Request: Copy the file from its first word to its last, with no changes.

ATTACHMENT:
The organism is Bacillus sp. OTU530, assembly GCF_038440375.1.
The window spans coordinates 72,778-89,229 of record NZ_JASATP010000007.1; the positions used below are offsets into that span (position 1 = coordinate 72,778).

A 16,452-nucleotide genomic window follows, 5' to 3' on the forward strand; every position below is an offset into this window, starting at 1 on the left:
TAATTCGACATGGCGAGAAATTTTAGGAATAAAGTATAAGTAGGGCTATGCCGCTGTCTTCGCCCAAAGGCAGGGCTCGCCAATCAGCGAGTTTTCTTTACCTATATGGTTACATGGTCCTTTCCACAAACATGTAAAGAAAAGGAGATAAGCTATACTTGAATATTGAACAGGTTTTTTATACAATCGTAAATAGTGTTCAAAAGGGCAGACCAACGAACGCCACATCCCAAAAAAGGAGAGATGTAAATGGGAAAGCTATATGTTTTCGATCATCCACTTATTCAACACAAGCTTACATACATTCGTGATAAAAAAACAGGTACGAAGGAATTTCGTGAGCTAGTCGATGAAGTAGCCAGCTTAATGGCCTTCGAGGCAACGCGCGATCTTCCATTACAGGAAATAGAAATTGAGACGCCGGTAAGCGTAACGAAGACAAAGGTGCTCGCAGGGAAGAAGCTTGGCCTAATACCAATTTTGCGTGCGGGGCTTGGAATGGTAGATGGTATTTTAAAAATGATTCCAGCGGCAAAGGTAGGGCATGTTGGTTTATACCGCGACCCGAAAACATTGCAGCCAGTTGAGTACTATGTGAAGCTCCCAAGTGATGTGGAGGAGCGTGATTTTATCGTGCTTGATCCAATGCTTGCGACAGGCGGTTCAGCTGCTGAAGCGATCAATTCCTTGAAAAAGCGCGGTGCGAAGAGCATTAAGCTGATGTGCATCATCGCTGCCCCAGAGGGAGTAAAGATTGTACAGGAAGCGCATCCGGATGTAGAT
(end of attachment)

The organism is Bacillus sp. OTU530, assembly GCF_038440375.1.
The window spans coordinates 72,778-89,229 of record NZ_JASATP010000007.1; the positions used below are offsets into that span (position 1 = coordinate 72,778).

A 16,452-nucleotide genomic window follows, 5' to 3' on the forward strand; every position below is an offset into this window, starting at 1 on the left:
TAATTCGACATGGCGAGAAATTTTAGGAATAAAGTATAAGTAGGGCTATGCCGCTGTCTTCGCCCAAAGGCAGGGCTCGCCAATCAGCGAGTTTTCTTTACCTATATGGTTACATGGTCCTTTCCACAAACATGTAAAGAAAAGGAGATAAGCTATACTTGAATATTGAACAGGTTTTTTATACAATCGTAAATAGTGTTCAAAAGGGCAGACCAACGAACGCCACATCCCAAAAAAGGAGAGATGTAAATGGGAAAGCTATATGTTTTCGATCATCCACTTATTCAACACAAGCTTACATACATTCGTGATAAAAAAACAGGTACGAAGGAATTTCGTGAGCTAGTCGATGAAGTAGCCAGCTTAATGGCCTTCGAGGCAACGCGCGATCTTCCATTACAGGAAATAGAAATTGAGACGCCGGTAAGCGTAACGAAGACAAAGGTGCTCGCAGGGAAGAAGCTTGGCCTAATACCAATTTTGCGTGCGGGGCTTGGAATGGTAGATGGTATTTTAAAAATGATTCCAGCGGCAAAGGTAGGGCATGTTGGTTTATACCGCGACCCGAAAACATTGCAGCCAGTTGAGTACTATGTGAAGCTCCCAAGTGATGTGGAGGAGCGTGATTTTATCGTGCTTGATCCAATGCTTGCGACAGGCGGTTCAGCTGCTGAAGCGATCAATTCCTTGAAAAAGCGCGGTGCGAAGAGCATTAAGCTGATGTGCATCATCGCTGCCCCAGAGGGAGTAAAGATTGTACAGGAAGCGCATCCGGATGTAGAT